China, India hedge funds reverse trends

China-focused hedge funds' strong July gains put them narrowly into the black for the year, while India strategies fell slightly last month as post-election euphoria waned.
China, India hedge funds reverse trends

China-focused hedge funds had a bumper month in July, while India strategies fell back slightly, both going against their trends for the year. This came amid a bad month for hedge funds globally.

China funds' 4% return last month put them into positive territory for the year with an overall gain of 0.66%, according to eVestment. That followed last year’s return of 15.89%.

That rise may partly be explained by the country's equity market. The CSI 300, which represents stocks on the Shanghai and Shenzhen exchanges, rose 8.29% in July.

With post-election euphoria waning, India strategies lost 0.39% last month, said eVestment. That followed a gain of 4.16% in June, according to Hedge Fund Research (HFR). They have still posted a gain of 32.24% for the year.

Japan strategies continued their poor showing this year, gaining just 0.02% in July to end the first seven months down 1.74%, a far cry from last year's rise of 34.33%.

Hedge funds globally had a bad month in July, according to both eVestment (recording a return of 0.35%) and HFR (0.79%). They are up 2.45% for the year, according to HFR, and 2.58% according to eVestment.

Emerging-market strategies gained 0.85% in July, said HFR, with the biggest contribution to the rise coming from Asia strategies.

Meanwhile, macro strategies declined 0.70% in tepid equity and debt markets against a backdrop of the Argentinean sovereign default and conflict in the Middle East.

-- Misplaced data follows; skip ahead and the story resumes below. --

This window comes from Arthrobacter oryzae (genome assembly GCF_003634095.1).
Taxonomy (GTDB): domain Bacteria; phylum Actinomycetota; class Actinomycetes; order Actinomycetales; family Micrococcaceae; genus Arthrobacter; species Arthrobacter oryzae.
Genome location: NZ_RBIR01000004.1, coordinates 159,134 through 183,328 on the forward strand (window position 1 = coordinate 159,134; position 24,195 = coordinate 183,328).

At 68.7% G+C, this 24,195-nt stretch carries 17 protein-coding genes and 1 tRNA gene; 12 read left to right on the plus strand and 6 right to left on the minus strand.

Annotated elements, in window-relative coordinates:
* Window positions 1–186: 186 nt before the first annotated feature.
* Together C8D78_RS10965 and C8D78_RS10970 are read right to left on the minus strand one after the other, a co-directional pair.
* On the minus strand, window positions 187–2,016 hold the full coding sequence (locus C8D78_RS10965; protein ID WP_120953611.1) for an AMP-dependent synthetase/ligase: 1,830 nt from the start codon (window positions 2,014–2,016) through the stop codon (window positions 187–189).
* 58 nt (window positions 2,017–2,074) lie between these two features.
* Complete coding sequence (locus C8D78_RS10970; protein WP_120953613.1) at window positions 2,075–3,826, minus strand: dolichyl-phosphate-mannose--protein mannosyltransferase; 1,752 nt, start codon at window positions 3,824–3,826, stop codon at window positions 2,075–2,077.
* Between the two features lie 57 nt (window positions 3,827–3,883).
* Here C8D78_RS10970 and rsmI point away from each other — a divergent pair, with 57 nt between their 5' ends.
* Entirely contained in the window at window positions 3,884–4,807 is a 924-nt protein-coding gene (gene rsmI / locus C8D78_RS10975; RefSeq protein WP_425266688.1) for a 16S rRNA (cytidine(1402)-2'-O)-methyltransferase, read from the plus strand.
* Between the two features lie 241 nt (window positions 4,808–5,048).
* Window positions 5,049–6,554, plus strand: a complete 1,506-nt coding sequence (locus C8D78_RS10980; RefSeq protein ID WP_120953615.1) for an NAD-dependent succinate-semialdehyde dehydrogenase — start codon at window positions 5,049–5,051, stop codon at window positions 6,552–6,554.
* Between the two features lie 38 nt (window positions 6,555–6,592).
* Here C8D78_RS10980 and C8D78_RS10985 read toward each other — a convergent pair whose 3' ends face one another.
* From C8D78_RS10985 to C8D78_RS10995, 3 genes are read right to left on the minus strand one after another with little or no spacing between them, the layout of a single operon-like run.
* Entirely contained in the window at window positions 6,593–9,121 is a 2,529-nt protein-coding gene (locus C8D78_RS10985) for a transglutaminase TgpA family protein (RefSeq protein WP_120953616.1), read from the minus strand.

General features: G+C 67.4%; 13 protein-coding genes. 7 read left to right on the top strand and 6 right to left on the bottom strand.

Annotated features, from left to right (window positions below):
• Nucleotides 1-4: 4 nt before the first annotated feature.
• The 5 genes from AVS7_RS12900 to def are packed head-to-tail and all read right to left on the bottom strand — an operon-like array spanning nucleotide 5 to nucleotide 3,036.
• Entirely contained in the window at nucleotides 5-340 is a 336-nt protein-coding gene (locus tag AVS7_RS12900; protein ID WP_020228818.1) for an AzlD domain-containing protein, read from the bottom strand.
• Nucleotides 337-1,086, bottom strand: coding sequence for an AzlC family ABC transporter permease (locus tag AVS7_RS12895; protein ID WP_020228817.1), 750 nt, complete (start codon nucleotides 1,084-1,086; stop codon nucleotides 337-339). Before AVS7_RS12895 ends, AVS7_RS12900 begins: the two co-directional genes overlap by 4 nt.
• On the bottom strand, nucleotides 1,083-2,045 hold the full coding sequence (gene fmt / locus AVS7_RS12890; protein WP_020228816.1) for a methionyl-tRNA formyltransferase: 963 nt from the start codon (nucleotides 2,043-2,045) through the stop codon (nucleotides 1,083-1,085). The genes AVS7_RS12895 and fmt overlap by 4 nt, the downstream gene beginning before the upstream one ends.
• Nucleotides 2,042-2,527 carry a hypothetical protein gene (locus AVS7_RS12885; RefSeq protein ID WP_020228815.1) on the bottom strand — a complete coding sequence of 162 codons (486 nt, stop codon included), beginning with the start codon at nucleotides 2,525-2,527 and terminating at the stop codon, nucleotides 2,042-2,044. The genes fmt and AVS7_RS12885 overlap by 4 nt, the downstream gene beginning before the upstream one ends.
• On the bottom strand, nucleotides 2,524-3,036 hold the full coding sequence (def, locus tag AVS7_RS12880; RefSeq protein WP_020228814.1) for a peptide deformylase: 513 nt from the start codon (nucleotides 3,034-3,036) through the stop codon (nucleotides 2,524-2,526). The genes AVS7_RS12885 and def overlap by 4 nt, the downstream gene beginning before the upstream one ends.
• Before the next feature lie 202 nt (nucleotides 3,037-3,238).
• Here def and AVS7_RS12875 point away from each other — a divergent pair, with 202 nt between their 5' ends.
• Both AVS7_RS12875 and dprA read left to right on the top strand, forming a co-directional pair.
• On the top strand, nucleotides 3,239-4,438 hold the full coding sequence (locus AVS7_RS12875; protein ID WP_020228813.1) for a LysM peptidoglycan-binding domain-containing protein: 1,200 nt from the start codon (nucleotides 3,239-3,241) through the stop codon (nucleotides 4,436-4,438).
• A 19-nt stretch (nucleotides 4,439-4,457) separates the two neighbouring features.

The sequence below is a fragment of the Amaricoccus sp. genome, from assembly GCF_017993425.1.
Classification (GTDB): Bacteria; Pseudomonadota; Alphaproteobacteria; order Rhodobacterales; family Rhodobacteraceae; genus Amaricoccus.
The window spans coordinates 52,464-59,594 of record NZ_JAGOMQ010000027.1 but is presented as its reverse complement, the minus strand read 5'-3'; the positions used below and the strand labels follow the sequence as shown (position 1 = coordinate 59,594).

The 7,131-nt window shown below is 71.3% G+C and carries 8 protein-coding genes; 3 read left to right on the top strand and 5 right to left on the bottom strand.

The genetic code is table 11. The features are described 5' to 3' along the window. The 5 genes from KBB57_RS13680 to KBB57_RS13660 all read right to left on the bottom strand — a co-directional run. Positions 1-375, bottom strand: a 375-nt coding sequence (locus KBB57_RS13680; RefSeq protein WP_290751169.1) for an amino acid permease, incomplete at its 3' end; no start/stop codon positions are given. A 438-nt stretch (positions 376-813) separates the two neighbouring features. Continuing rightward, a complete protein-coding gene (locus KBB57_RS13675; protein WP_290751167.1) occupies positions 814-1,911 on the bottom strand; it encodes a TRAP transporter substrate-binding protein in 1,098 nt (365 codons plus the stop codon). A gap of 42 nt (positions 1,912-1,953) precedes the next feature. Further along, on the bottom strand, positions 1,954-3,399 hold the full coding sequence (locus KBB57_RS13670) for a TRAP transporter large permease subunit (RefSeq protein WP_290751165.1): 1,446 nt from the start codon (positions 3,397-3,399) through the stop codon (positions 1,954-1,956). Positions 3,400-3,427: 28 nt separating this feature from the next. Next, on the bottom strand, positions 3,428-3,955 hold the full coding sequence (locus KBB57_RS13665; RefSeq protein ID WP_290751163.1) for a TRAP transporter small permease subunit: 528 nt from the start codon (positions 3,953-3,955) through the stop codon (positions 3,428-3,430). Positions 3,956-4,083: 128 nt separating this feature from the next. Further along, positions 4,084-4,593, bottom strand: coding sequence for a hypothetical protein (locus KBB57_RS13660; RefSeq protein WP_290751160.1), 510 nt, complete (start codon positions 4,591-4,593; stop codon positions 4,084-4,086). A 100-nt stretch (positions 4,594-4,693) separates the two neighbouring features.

Of the primary market segments, broad financial derivatives strategies produced the best returns, of 1.10% in July, according to eVestment.

“Emerging markets, macro multi and currency hedge funds have effectively navigated the fluid macroeconomic environment in recent months as many positive beta trends have deteriorated or reversed, producing attractive, negatively correlated gains through global equity pullback, high-yield credit widening and the systemic shock of a sovereign default,” said Kenneth Heinz, HFR’s president.

Of the 31 strategies that HFR tracks, 23 posted declines last month, up from just three in June and two in May.

The second quarter saw inflows of $30.5 billion into hedge funds, taking assets under management to more than $2.8 trillion, according to HFR, which did not break out figures for July. The biggest chunk, $18.3 billion, went into fixed income-based relative-value arbitrage in the first half.

Event driven attracted $11.7 billion and equity hedge received $4.9 billion in the second quarter.

Macro funds saw outflows of $4.3 billion in the second quarter, taking total redemptions to $9.6 billion in the first six months, according to HFR. This strategy has recorded performance declines from 2011 to 2014 year-to-date.

Quantitative/CTA strategies saw the second biggest outflows, $3.7 billion, taking net outflows to $5.8 billion for the year to end-July.

The hedge fund industry's biggest firms are maintaining their dominance of inflows. Firms managing more than $5 billion attracted $21.2 billion in funds in the second quarter, while those managing between $1 billion and $5 billion attracted $1.8 billion. In the first half, 92% of inflows went to firms managing over $1 billion.

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